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The Tongue - It's Complicated!

Updated: May 24

The tongue is one of the most complex muscular structures in the body. It works in myriad ways, coordinating with systems in our bodies to help us stay alive, move, and communicate … and for some of us, its movements participate directly in making music. The tongue also contributes to the stability of our entire body. That’s a lot of responsibility for a tongue, isn’t it?

What a wondrous and complex thing, our tongue!

Our tongue is positioned in our body in such a way that when we stand or sit in dynamic balance it can function freely, behaving the way we need it to behave when making music, be that while singing or while playing an instrument. Sounds simple, right? I’m joking, of course, because even though everything CAN be “simple”, the tongue is the source of much debate, pedagogy, and quite frankly, frustration for many musicians! It can even be the source of much pain and anxiety.

I have spent A LOT of time grappling with this thing, this “tongue” … partly because I teach singers, and partly because I have had to manage Muscle Tension Dysphonia (MTD) due to various causes for the last 20 years. Tension in parts of the tongue can contribute to MTD in big ways because of the tongue’s proximity to and relationship with the larynx. Luckily for me, Bonnie Draina introduced me to Body Mapping in 2008. I have gone down rabbit holes ever since to find a greater understanding of my tongue, which has helped me sing freely despite the MTD.

So, what exactly is a tongue, and how is it made? As with so many things in our bodies, calling our tongue by its very name can be problematic. Giving it one name can make us think of it as one “thing” – much like naming a “shoulder” can lead to a lack of understanding of what makes up a shoulder and how it moves. Of course, it IS called a tongue; it is not part of a larger structure in our body!

Your tongue moves, so it will never “just relax” when you use it to make music.

Here are some fun facts about the tongue, that can hopefully help you begin to map it more thoroughly and move with greater ease and freedom:

  • The tongue is a “muscular hydrostat” – in other words, it never changes in volume, and although it has no skeletal structure, it can change in shape and thickness and do various things because its muscles pull it in many different ways. This is, of course, an oversimplification, and you can find a lot of detailed info in this Wikipedia article if you’d like:

  • The tongue is made up of pairs of extrinsic muscles (these have bony attachments and work to change the position of the tongue) as well as pairs of intrinsic muscles and one intrinsic muscle that is not paired (these have no bony attachments, thus are located solely within what can be called the blade of the tongue, and they work to change the shape of the tongue).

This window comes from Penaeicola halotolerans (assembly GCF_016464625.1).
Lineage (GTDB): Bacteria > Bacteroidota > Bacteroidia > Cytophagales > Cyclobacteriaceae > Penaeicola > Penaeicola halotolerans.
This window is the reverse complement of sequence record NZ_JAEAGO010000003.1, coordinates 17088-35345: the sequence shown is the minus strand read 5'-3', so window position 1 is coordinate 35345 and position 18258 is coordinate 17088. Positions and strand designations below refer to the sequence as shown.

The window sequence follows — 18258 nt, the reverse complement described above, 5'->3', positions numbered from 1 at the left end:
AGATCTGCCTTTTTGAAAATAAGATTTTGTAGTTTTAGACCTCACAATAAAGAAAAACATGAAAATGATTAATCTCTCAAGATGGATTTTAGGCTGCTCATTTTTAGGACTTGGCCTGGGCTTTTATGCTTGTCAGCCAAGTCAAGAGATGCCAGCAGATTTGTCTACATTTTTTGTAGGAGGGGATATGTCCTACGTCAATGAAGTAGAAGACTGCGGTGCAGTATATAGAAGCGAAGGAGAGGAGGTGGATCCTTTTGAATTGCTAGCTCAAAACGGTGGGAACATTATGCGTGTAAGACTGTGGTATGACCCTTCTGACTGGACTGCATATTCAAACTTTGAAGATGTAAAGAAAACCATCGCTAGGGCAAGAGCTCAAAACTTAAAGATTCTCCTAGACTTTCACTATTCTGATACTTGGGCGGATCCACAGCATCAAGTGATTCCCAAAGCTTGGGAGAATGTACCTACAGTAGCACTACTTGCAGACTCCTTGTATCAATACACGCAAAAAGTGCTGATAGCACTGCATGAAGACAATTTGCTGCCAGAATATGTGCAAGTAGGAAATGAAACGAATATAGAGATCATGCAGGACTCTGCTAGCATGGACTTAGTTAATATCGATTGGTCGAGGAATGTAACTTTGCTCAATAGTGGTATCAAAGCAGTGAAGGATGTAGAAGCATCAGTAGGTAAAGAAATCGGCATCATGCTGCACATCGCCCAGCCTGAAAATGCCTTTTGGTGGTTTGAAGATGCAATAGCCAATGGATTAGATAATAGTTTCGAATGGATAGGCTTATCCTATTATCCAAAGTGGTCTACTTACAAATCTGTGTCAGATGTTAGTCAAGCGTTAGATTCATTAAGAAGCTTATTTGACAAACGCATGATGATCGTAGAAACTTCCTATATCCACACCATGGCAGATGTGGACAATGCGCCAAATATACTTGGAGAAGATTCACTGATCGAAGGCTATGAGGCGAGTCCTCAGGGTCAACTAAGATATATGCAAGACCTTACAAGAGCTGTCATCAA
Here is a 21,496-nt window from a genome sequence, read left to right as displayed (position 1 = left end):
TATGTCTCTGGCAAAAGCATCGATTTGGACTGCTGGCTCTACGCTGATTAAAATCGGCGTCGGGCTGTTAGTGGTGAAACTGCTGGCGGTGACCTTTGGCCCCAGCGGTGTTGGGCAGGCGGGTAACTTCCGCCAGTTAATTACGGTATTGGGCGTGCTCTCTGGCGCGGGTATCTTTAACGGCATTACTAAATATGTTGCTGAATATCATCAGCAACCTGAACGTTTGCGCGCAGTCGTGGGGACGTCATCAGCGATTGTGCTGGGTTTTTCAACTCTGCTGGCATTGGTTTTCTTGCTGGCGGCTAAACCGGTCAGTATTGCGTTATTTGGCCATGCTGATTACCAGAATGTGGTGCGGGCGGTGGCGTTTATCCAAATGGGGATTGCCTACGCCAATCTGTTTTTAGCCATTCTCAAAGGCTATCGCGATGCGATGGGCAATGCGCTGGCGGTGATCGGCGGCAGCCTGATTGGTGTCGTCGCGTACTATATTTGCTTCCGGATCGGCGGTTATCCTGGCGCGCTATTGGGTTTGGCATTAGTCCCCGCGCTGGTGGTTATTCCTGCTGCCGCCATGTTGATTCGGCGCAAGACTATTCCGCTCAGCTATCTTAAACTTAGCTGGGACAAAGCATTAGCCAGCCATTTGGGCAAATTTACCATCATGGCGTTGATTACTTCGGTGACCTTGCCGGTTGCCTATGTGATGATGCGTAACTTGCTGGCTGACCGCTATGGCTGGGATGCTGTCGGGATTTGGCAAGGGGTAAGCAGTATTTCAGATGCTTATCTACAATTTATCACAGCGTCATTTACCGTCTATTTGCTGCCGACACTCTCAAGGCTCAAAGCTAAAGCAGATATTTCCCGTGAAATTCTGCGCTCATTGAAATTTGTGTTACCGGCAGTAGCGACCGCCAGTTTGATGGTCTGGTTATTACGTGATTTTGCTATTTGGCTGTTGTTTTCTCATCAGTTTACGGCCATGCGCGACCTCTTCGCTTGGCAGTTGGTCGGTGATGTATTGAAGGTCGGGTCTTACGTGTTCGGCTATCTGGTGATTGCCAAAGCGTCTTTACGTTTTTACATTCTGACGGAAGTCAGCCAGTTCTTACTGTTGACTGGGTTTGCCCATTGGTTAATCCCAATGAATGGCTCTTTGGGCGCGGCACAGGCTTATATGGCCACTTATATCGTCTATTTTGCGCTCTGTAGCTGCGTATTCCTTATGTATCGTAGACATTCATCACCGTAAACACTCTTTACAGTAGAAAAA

• Among aiding in other activities, the intrinsic muscles participate in forming vowel shapes, help articulate some consonants, and move the apex (tip) of the tongue in rapid articulation patterns. The intrinsic muscles can not move freely when the tongue is trying to do something related to another function such as swallowing!

  • For the most part, the extrinsic muscles do not participate in speaking, singing, or playing wind instruments!

All this is to say, your tongue is not just one “thing” … and your tongue moves, so it will never “just relax” when you use it to make music.

Looking at this picture, it is easy to imagine that different muscles work with and against each other. All the tongue muscles do not work at the same time in all activities.

If you palpate the geniohyoid and hyoglossus muscles and swallow, you can feel them both contract. When you breathe, they do not need to do this work! Can they remain supple while you breathe? Now attempt to sing a rolled “r” or do a “double-tongue” motion after you inhale … notice that if they try to contract, you can’t do it! But if they remain soft and supple, your tongue can move with more freedom. 

Music is movement! The tongue is an amazing thing, and you can move it in many different ways to do many different things. So, don’t “just relax” your tongue, but instead map it so you can move it with ease and freedom when you sing or play!

Book recommendation

Nair, Angelika. The Tongue as a Gateway to Voice, Resonance, Style and Intelligibility.  San Diego: Plural Publishing, 2021.

While written for singers and teachers of singing, this book will also be valuable to anyone who wants to learn more about the complexities of the tongue. It includes great exercises to help increase freedom of tongue movement and flexibility of the tongue muscles as well.

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